It's been a long time since Touch ID felt hot. After Apple introduced Face ID with iPhone X in 2017, I have not often dreamed of the return of Touch ID. Until now.
That an iPhone with Face ID can create a 3D map of the user's face, check if the depth data matches the saved face on the phone, all this in less than a second, is still really impressive. Even three years after we were first introduced to the technology.
But it should come as no surprise to anyone who has an iPhone with Face ID today that Apple's face recognition can be even better. It works well, and it has got even a little better over time, but there are some areas where Face ID is still worse than old Touch ID.
This is especially true when the iPhone needs to read the face from very steep angles. When the phone is on a table and I tap on the screen to check a note, it is enough to hold the finger on the phone to unlock the notes and go to the home screen. With Face ID, I have to lift the phone at one end so that it can see my face.
The same thing about the cell phone lying on the couch next to me. A finger extended to the home button is sufficient for Touch ID. However, Face ID requires me to lift the entire phone and hold it at the right angle in front of my face.
And right now, while we are required to wear masks when we are shopping, there is the frustration of having to enter your pin code in order to unlock your iPhone or trigger Apple Pay. (Read: How to unlock your iPhone while wearing a mask).
However, if I have to choose between the two biometric login methods, I still choose Face ID every day of the week. The convenience of (usually) not having to hold on to a particular place on the phone to unlock outweighs the disadvantages.
But what's better than having to choose? To get both of course.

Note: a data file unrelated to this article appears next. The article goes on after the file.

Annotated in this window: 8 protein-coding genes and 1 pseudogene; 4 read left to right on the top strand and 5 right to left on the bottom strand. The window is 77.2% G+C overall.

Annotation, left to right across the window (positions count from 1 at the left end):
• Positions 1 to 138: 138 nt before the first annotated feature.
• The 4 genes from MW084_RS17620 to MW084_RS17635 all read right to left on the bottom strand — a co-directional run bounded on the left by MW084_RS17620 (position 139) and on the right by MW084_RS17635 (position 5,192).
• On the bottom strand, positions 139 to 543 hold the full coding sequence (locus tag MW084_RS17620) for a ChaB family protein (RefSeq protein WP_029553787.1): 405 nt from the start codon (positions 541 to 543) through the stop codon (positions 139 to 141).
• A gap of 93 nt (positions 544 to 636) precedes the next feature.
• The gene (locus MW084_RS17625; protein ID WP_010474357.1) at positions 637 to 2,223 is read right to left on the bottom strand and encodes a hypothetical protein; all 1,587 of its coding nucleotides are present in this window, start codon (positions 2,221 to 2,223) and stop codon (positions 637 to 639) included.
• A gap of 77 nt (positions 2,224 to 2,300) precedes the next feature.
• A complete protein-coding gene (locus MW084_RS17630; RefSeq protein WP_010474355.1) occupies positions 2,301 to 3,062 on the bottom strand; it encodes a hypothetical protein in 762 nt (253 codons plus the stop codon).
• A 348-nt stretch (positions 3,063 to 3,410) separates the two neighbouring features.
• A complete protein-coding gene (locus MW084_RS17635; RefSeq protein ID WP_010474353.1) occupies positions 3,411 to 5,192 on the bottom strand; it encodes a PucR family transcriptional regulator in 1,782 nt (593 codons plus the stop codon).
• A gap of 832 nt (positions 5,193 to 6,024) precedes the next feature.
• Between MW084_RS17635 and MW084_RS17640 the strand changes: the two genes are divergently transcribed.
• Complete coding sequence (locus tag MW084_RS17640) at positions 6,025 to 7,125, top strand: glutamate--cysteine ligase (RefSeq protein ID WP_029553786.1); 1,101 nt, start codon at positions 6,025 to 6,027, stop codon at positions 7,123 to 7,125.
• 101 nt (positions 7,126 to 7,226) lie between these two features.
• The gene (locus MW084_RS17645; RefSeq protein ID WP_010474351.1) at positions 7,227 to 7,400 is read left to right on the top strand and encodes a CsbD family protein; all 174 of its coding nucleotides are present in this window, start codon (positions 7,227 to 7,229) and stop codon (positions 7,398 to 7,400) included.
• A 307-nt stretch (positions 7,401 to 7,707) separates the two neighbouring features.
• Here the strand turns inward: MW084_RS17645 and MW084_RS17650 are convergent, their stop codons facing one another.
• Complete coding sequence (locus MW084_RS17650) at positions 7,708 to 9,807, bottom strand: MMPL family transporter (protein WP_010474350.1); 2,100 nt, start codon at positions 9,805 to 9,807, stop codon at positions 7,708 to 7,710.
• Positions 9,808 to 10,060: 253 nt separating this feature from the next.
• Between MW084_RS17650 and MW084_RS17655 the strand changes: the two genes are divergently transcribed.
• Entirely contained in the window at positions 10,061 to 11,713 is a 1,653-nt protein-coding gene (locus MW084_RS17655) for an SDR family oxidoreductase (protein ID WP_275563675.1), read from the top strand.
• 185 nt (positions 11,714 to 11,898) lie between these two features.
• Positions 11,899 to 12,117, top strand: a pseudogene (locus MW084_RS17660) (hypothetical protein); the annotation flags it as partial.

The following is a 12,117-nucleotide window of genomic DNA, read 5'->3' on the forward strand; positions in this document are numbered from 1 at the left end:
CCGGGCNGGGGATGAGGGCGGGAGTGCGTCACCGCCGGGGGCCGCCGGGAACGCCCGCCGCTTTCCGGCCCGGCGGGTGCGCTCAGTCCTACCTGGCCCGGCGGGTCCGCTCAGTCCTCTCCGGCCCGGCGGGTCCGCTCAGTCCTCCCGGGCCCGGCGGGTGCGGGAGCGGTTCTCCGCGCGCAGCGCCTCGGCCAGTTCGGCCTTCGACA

The new iPad Air did not get Face ID like its big sibling iPad Pro, but was instead gifted with a completely new type of fingerprint reader for Apple that is hidden under the side button. This is the first time that Apple is doing something new with Touch ID since 2015 when the iPhone 6s got "Touch ID 2" with significantly faster reading.
Apple is also said to have put a lot of energy into making this work, and they call it "an incredible feat".
So why not take some of this already spent energy and development costs and insert a home button with Touch ID in iPhone 12? Touch ID in the side button could complement - not replace - Face ID for the just mentioned occasions where Face ID is not good enough.
In addition, the authentication for Apple Pay can then take place already in the double click on the side button when the card is produced.
Even better - a fingerprint reader under the screen. It will be easier to unlock the phone without having to take a grip around it, compared to Touch ID on the side button.
No matter where the fingerprint reader ends up, it can be a great complement to facial recognition.
How likely is it then that it will happen at all? Not particularly, unfortunately. It would be an unusual move by Apple to put two similar technologies in one device, not least because it could be seen as a recognition that Face ID is not good enough. It smells a bit like Samsung, where there are models that have both a passcode, face recognition, fingerprint reader and iris scanner in one and the same gadget.
In other words, I would not expect an iPhone with Touch ID at Tuesday's event. It risks giving an overly fragmented impression. But it's a shame if only the iPad Air is allowed to take part in Apple's new biometric side button when it could also be useful on the next iPhone.
This article originally appeared on Macworld Sweden. Translation by Karen Haslam.